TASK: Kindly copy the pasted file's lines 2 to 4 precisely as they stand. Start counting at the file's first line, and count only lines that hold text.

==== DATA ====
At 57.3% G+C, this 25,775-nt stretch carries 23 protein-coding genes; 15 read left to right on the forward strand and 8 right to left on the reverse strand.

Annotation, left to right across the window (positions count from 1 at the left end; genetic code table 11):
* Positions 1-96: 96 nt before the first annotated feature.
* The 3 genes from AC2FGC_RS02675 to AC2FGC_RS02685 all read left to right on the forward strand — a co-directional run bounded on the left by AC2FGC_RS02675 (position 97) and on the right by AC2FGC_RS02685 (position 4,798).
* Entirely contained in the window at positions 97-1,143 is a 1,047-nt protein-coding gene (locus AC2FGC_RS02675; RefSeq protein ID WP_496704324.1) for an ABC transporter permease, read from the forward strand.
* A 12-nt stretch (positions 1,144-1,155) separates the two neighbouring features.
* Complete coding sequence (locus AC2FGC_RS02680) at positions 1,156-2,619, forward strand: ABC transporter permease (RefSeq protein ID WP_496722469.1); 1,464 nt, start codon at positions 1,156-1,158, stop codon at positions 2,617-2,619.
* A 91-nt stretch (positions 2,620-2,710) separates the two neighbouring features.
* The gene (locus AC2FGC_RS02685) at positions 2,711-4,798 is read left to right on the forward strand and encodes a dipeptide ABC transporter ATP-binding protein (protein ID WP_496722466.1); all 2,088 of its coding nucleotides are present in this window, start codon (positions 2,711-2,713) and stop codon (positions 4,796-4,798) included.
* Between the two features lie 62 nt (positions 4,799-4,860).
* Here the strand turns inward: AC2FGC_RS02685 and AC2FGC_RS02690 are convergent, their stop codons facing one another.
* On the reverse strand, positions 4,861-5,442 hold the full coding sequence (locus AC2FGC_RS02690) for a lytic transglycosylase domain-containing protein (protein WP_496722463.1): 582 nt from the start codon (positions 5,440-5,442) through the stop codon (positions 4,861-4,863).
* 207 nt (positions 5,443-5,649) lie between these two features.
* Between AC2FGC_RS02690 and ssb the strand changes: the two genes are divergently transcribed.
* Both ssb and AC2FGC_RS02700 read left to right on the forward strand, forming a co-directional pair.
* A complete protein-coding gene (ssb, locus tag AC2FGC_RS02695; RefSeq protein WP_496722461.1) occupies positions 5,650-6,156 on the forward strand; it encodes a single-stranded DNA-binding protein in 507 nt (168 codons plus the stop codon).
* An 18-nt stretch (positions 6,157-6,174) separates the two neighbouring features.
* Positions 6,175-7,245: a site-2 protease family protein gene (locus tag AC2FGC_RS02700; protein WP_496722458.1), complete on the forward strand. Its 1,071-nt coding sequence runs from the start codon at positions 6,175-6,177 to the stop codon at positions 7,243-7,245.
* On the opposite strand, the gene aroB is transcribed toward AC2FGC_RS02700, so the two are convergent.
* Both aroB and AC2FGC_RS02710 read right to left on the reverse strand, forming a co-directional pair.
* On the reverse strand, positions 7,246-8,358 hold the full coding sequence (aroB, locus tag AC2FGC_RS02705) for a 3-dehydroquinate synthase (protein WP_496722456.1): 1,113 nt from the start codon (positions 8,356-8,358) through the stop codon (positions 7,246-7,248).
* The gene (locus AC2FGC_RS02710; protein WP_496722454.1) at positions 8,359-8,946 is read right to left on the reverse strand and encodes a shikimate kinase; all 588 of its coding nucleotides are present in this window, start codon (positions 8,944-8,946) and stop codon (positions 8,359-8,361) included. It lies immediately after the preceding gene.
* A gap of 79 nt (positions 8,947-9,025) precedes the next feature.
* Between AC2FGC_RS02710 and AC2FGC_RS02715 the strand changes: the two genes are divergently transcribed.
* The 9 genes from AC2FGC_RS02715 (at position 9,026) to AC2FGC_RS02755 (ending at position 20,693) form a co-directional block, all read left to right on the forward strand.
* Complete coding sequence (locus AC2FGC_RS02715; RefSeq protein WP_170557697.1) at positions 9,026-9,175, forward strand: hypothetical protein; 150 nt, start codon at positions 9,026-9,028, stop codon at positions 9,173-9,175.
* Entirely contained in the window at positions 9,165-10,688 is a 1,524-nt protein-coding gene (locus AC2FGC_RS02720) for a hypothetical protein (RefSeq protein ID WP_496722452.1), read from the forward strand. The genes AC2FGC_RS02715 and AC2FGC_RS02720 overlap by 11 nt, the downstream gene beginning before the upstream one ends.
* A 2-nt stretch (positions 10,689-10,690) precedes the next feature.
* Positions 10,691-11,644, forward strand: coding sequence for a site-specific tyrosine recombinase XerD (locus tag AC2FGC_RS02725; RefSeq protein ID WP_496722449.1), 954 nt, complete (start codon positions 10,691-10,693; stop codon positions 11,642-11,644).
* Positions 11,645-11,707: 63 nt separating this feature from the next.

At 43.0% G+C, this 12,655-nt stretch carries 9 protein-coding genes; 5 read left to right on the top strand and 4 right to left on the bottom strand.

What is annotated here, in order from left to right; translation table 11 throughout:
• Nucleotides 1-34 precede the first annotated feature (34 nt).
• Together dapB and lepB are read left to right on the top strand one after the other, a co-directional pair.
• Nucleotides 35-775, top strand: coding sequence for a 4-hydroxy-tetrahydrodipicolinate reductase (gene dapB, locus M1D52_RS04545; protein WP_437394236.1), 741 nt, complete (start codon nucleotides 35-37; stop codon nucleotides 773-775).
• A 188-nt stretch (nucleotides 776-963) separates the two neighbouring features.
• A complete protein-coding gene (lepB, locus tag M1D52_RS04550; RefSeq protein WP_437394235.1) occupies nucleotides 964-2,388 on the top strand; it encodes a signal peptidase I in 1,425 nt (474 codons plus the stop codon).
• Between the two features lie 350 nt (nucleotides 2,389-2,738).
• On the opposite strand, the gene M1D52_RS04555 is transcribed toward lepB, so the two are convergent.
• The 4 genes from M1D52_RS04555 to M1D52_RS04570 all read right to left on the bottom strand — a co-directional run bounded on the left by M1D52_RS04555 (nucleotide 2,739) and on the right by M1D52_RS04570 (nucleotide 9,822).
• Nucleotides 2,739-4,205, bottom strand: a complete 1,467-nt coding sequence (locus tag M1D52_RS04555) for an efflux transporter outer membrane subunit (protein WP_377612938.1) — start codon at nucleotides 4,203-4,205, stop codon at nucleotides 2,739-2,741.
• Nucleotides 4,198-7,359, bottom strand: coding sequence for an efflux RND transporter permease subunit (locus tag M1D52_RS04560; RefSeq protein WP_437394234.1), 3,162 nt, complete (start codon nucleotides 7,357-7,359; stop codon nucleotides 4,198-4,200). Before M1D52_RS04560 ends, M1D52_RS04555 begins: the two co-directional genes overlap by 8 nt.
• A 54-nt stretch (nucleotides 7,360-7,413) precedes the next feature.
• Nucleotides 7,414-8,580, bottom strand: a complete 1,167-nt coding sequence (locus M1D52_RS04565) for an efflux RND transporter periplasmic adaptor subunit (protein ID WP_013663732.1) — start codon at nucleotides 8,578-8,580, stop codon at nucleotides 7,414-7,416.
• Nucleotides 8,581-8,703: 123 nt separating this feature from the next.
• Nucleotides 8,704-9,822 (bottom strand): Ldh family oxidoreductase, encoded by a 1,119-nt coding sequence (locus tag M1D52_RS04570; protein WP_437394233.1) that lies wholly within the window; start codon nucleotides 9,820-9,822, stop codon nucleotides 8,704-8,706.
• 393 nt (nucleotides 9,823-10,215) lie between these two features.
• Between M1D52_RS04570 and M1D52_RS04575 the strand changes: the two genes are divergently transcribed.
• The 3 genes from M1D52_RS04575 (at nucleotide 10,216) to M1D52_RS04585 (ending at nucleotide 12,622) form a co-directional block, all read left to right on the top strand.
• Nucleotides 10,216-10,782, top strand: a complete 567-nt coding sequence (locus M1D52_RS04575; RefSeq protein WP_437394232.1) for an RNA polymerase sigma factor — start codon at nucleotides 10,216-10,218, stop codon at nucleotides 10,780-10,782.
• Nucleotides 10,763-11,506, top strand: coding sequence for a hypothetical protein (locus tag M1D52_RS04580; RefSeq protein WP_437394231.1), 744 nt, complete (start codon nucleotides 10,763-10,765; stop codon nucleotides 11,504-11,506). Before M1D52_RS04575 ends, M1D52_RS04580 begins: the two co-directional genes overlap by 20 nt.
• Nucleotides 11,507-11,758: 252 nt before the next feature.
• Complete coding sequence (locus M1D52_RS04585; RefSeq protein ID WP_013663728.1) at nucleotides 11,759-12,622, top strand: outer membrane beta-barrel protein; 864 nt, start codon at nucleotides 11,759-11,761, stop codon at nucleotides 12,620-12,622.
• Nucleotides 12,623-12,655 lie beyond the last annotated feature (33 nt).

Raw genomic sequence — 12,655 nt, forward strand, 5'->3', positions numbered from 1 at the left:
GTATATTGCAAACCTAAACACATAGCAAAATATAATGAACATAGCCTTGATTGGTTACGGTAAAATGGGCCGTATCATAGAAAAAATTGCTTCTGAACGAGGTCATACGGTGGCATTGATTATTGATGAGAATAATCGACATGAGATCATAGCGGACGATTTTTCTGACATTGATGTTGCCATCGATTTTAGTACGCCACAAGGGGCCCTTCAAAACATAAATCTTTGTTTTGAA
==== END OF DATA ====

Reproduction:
Annotation, left to right across the window (positions count from 1 at the left end; genetic code table 11):
* Positions 1-96: 96 nt before the first annotated feature.
* The 3 genes from AC2FGC_RS02675 to AC2FGC_RS02685 all read left to right on the forward strand — a co-directional run bounded on the left by AC2FGC_RS02675 (position 97) and on the right by AC2FGC_RS02685 (position 4,798).